so happy togetherrrrr

Well, at least two of the three are.

I promise Jake was enjoying the afternoon (and loves us), but he was completely and utterly concerned about whether or not a train would be visiting our favorite park. So concerned--no, obsessed-- was he that he wouldn't play on the playground and couldn't take more than one bite of his lunch without asking "train?" and pointing to the tracks. We finally all settled onto the park bench to wait for a train (that never came) and eventually Jake began to wander around, giving Deric and I a few moments to sit back and enjoy the perfect weather. Jake rarely explores on his own, usually asking either Deric or I to "tome" with him, so we were happy to see him exercising his independent side.

Back at home, Jake went down for his nap while Deric and I knocked out weeding a flower bed and cleaning up some stumps we had removed a few weeks ago. Dinner with friends rounded out a pretty good Saturday in my book. And now on to a week that, so far, has temps above 60 every day!


a good start to Spring Break

Not that Spring Break is actually any different for us than any other week, but 70 degree sunny days at the start of the week sure did make it feel like a vacation from the norm. We were outside all day every day from Sunday to Tuesday, playing hard and even getting slight sunburns! We hit up the park, the playground, grilled burgers in the backyard with friends, went for a run, geocached with friends, and kept the windows open all day. Cooler temperatures today are a bit of a disappointment but at least we squeezed all we could out of those gorgeous few days!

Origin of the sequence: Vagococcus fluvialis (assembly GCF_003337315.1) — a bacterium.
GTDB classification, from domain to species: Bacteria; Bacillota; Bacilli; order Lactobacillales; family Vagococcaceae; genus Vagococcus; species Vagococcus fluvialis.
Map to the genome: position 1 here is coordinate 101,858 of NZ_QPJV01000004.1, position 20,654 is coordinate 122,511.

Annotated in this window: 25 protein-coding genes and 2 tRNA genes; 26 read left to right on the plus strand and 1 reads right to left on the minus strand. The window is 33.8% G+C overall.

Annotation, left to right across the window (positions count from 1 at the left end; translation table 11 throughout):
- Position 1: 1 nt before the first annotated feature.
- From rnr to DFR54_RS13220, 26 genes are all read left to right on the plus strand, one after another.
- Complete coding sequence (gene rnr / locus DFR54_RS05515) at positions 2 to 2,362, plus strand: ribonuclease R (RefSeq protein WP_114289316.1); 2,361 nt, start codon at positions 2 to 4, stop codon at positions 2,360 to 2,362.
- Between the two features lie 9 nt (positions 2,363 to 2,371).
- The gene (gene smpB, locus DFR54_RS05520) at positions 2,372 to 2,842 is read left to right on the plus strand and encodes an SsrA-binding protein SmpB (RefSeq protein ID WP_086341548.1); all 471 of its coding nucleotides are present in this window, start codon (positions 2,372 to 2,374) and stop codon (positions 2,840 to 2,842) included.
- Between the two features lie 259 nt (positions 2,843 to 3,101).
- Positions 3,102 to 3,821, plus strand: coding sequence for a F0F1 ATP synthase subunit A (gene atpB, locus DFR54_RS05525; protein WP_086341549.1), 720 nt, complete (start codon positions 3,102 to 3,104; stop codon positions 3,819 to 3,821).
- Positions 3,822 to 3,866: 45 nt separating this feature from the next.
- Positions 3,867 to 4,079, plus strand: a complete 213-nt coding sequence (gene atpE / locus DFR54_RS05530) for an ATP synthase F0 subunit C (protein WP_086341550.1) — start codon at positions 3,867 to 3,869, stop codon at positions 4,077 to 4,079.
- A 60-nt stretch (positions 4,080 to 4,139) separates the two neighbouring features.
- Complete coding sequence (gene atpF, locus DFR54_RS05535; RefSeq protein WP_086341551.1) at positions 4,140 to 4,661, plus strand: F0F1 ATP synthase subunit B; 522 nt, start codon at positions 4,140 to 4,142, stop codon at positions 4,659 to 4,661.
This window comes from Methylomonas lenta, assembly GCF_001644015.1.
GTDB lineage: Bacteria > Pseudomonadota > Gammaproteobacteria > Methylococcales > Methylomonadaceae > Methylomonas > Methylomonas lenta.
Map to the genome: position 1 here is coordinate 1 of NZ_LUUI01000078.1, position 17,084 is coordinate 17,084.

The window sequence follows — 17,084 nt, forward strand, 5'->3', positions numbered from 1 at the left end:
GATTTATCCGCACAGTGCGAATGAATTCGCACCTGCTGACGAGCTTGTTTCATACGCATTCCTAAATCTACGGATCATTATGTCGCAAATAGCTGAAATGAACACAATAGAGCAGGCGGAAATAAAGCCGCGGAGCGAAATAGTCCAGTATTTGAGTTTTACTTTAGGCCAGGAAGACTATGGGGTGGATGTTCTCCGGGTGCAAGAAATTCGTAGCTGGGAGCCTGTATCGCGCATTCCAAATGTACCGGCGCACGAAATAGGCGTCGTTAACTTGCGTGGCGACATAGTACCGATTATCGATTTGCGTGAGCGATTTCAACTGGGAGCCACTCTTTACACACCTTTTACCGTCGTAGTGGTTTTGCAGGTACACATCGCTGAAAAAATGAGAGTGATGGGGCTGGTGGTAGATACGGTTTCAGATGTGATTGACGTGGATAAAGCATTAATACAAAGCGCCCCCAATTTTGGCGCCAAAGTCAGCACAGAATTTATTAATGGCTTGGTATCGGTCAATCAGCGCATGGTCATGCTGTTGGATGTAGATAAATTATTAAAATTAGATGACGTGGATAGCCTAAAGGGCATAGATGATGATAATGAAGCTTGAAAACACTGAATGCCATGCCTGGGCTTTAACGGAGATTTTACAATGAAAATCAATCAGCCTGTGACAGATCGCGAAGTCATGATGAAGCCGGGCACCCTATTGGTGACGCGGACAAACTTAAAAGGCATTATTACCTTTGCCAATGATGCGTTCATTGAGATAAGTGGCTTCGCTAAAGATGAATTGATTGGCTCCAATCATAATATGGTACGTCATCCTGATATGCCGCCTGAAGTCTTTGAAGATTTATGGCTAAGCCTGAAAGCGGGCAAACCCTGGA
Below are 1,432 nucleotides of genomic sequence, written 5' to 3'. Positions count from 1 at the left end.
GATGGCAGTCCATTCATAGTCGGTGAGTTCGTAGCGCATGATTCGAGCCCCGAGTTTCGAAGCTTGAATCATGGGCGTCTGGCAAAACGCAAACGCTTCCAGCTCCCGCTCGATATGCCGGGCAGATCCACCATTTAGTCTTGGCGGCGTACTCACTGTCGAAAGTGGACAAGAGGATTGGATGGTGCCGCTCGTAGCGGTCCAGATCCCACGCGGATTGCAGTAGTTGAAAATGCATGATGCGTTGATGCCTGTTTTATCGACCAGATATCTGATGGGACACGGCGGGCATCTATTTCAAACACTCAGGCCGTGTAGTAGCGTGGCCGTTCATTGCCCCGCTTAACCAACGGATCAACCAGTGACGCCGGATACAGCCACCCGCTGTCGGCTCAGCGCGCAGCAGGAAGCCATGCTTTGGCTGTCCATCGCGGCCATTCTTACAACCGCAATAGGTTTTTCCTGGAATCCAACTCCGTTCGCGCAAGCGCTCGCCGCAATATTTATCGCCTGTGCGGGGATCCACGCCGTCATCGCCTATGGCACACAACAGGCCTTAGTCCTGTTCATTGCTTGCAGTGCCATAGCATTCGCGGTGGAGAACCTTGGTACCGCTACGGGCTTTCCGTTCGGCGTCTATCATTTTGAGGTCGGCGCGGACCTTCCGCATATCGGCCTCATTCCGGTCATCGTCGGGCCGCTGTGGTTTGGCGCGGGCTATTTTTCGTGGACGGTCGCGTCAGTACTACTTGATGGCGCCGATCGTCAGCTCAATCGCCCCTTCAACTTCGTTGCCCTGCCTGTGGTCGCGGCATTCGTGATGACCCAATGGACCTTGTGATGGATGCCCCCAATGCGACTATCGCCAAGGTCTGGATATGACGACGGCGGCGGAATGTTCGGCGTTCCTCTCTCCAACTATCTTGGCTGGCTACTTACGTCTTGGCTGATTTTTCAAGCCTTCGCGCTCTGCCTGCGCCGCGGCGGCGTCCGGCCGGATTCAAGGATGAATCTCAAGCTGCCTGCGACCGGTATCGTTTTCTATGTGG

Enjoying a pizza dinner with some of our college students on a rare Sunday night at home.

Walking over to pick up Dad from work.

We'll have to try this geocache again, we looked everywhere! Even Jake helped, tapping the bricks and looking in the cracks.


Jake // 22 months

Jake is too quickly approaching two years old so I should probably stop thinking of him as my baby, but I just can't! While he's definitely a "kid" in a lot of ways, he's still got some babyish traits lingering that I love, like when I pick him up when he's tired and he immediately shoves his hands under his belly and sticks his booty out. Or when he gets his pacifier before naps/bedtime, he'll start murmuring contentedly. But you know, other than those two things, I can't think of many baby traits left. Sigh.